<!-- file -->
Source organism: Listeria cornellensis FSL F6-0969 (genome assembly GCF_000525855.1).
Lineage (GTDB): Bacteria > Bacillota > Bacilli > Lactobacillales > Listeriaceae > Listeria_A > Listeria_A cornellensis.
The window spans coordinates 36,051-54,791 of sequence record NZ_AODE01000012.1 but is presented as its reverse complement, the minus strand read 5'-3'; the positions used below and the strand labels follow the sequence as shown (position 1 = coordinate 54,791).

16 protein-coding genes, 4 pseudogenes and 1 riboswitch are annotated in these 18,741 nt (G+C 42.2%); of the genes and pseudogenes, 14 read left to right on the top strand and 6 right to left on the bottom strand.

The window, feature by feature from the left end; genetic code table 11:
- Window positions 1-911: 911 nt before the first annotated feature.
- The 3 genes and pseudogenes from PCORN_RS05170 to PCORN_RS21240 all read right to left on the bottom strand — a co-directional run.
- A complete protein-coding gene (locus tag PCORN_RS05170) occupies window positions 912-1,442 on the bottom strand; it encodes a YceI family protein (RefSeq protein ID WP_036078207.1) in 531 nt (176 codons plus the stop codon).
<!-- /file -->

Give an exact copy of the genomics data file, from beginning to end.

Source organism: Listeria cornellensis FSL F6-0969 (genome assembly GCF_000525855.1).
Lineage (GTDB): Bacteria > Bacillota > Bacilli > Lactobacillales > Listeriaceae > Listeria_A > Listeria_A cornellensis.
The window spans coordinates 36,051-54,791 of sequence record NZ_AODE01000012.1 but is presented as its reverse complement, the minus strand read 5'-3'; the positions used below and the strand labels follow the sequence as shown (position 1 = coordinate 54,791).

16 protein-coding genes, 4 pseudogenes and 1 riboswitch are annotated in these 18,741 nt (G+C 42.2%); of the genes and pseudogenes, 14 read left to right on the top strand and 6 right to left on the bottom strand.

The window, feature by feature from the left end; genetic code table 11:
- Window positions 1-911: 911 nt before the first annotated feature.
- The 3 genes and pseudogenes from PCORN_RS05170 to PCORN_RS21240 all read right to left on the bottom strand — a co-directional run.
- A complete protein-coding gene (locus tag PCORN_RS05170) occupies window positions 912-1,442 on the bottom strand; it encodes a YceI family protein (RefSeq protein ID WP_036078207.1) in 531 nt (176 codons plus the stop codon).